The full scope of the armed forces has been unleashed on demonstrators, with security forces using live ammunition, tanks and even attack helicopters to destroy resistance to the coup. Much of Bolivia’s security state, including many of the leaders of the coup, were trained by the FBI and by the notorious School of the Americas in Fort Benning, GA, a U.S. Army installation where many of the most brutal death squads and torturers in Latin American history cut their teeth. Those skills are now on show in Cochabamba. “Death squads unleashed in Bolivia: the coup regime has granted immunity to soldiers who shoot protesters. In just days they’ve shot hundreds of people,” announced Green Party Presidential candidate Jill Stein via Twitter.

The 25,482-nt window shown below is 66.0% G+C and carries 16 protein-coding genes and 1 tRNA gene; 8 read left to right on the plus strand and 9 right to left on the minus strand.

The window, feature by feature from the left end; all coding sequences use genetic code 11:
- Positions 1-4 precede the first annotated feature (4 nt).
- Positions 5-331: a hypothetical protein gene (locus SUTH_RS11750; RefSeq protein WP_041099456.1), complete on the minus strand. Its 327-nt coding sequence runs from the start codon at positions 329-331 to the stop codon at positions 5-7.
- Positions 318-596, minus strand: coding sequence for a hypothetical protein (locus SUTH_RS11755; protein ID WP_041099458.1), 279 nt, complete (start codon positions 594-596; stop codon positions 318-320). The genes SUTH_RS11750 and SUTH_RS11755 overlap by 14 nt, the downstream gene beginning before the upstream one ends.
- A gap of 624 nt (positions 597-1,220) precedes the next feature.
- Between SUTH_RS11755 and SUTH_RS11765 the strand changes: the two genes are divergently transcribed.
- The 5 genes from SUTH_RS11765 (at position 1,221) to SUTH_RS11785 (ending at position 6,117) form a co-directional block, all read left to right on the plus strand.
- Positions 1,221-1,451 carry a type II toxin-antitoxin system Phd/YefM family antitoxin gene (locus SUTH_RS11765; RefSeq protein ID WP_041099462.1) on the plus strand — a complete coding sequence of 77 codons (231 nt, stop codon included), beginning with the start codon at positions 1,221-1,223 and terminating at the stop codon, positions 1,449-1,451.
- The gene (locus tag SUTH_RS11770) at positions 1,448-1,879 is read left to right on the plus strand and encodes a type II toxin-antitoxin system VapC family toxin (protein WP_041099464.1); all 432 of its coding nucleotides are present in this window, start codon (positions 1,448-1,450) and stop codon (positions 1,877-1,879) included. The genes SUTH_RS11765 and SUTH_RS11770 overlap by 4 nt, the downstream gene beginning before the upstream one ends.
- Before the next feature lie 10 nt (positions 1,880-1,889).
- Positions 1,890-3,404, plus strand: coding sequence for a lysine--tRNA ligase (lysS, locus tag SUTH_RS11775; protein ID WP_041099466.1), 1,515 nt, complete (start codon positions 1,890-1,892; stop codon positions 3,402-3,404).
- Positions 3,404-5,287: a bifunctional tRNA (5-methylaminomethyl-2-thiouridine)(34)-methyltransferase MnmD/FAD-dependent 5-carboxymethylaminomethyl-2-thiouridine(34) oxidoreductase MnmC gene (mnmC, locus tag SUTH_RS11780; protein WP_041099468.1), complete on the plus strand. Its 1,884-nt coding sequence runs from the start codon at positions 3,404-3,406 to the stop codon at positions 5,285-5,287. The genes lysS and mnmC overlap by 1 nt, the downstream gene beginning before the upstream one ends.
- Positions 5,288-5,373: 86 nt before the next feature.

Images and video of the deadly events immediately began circulating on social media. The scenes of panicked protesters fleeing gunshots or desperately checking dead or dying bodies shocked many: “We’re watching the rounding up and killing of indigenous people in Bolivia in real time by right wing forces supported by the US. This should be a top story,” said journalist Rania Khalek. But the massacre is largely being downplayed in the mainstream press, whooverwhelmingly supported former President Morales’ ouster, framing events not as a coup, but as Morales “resigning” from office. When reported on at all, the events are often euphemistically referred to as a “clash” between Morales supporters and government forces, removing all agency and culpability from their headlines. To date, no mainstream Western outlet has used the word “massacre” or similar, in headlines to describe the events.